but to stop vehicle access. The last I heard (see below under prohibitions), access was prohibited, but the NSW Forestry Commission was not prosecuting anyone who walked to the falls.
Other Information Before You Go:
Nethercote Falls Link Road, Nullica State Forest, 470 km (approx. 6.5 hour drive) south-west of the Sydney CBD or 260 km (approx. 3 hr 15 min drive)
south-east of Canberra.
From the Princes Hwy immediately south of Pambula, head west along Mount Darragh Rd for 5 km then south along Back Creek Rd for 5 km until you
reach Pipeclay Rd. Head east into Pipeclay Rd then veer right into the Nethercote Falls Link Rd about 400 metres later. Follow the link road for 1 km until you
reach what used to be the upper car park. Once you reach this spot, there is a very steep 300 metre descent to what used to be the lower car park. From the lower
car park there is 300 metre walk to the falls including one river crossing. From the Princes Hwy south of Eden, head up the Nethercote Rd then Back Creek Rd until
you reach Pipeclay Rd then follow the directions as above.
When road access to the car park was still available, there were toilets, open fire bbqs, tables, and two car parks.
Maximum water depth:
Greater than 2 metres
Minimum swimming proficiency required:
Prohibitions including whether you can bring your dog:
Unknown at the current time, as I haven't visited since the closure. Access
is prohibited, but according to an article in the local paper
after the closure (Merimbula News, 28/8/15
NSW Forestry Corporation are not prosecuting people if they visit the falls.
No shade on the water. Limited shade near the pool entry. Plenty of natural shade at the picnic tables remote from the falls.
Forestry Corporation of New South Wales
Magic Mountain in Merimbula if you want some water park fun.
Before you head out, make sure to read the
swimming safety information
and check with the managing authority for any current change of conditions. Specific to this site there have been significant injuries caused
by jumping off the cliffs that overlook the pool.
The marker indicates the approximate location of the waterfall. If the map is not zoomed in locally, as can sometimes occur when loading, simply click or tap on "View Larger Map" below.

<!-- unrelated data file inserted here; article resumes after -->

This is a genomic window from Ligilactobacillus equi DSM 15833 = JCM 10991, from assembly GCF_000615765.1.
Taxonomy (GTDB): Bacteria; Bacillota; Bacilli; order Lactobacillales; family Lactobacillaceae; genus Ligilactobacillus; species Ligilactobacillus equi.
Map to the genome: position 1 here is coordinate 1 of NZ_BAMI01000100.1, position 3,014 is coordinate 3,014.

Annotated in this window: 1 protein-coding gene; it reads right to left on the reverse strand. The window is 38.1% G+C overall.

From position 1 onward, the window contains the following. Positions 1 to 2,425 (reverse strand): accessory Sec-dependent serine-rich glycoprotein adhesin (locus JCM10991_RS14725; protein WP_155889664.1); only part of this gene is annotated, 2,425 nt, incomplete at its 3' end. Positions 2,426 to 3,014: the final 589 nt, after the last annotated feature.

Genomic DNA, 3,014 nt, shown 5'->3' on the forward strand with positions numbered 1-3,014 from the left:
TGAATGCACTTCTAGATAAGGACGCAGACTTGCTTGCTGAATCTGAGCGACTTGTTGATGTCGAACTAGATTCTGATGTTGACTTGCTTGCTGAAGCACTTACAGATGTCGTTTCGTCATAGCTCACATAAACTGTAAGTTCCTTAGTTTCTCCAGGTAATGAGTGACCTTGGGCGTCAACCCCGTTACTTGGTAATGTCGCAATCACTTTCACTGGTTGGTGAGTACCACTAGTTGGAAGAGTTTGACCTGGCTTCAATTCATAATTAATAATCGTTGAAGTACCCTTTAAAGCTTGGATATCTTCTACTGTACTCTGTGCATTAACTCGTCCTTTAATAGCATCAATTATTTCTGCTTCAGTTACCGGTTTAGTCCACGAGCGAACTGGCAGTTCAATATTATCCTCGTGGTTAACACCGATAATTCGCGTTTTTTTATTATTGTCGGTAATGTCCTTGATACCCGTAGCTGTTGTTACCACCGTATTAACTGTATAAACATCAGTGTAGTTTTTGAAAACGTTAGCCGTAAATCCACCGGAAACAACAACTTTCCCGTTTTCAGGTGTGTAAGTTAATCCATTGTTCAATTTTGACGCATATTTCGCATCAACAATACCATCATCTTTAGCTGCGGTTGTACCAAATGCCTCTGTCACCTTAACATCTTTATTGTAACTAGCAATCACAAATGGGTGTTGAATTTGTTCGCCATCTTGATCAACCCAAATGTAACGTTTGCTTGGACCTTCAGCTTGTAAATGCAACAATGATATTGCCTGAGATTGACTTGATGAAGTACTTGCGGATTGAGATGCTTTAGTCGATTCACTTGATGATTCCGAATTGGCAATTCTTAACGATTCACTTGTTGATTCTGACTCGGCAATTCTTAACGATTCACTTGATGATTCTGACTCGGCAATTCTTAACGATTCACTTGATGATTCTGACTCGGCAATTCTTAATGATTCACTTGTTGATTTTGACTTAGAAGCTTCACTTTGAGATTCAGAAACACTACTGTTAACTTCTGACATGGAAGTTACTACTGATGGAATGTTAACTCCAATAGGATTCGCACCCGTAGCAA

View Larger Map
Here are some personal accounts of visiting the falls, one of which illustrates the therapeutic value of the falls for the health industry and the
specific impact that the closure has had on local disabled members of the community. This is one of the many broader community benefits of
the falls that I have seen no evidence were taken into account in the decision to close the falls:
"I visit the falls probably 15 times a year and have done so for many years. I work in the disability field as a
carer and take some clients there. They love it. It makes them feel special to walk to the falls and see such a beautiful place.
Forestry NSW may close it, but keeping people from going there is not going to happen."
- M.Skitt, Merimbula, Australia 13/10/2015
"I just visited the falls. I mistakenly turned down Pipe Clay Road and followed it to what I thought was a car park before the road became a rocky link road.
I had some reception and eventually I reached the Yowaka River Trail and walked to the picnic area and toilets. The falls were not as deep as described but it was a
beautiful spot and in my exhausted state at sunset I saw a face in the rocks when walking back up the hill. I set off to walk further around to the turnoff where I
could have easily reached the picnic area. I was very glad to finally get back to my car. It was an interesting hike with some unusual wildflowers but I was glad
I had proper hiking boots as if I had sprained an ankle on my own it would have been a problem with poor phone reception."
- Michelle M, Merimbula, Australia 26/3/2023
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I am particularly interested in your experiences after visiting, and any changes in conditions, etc.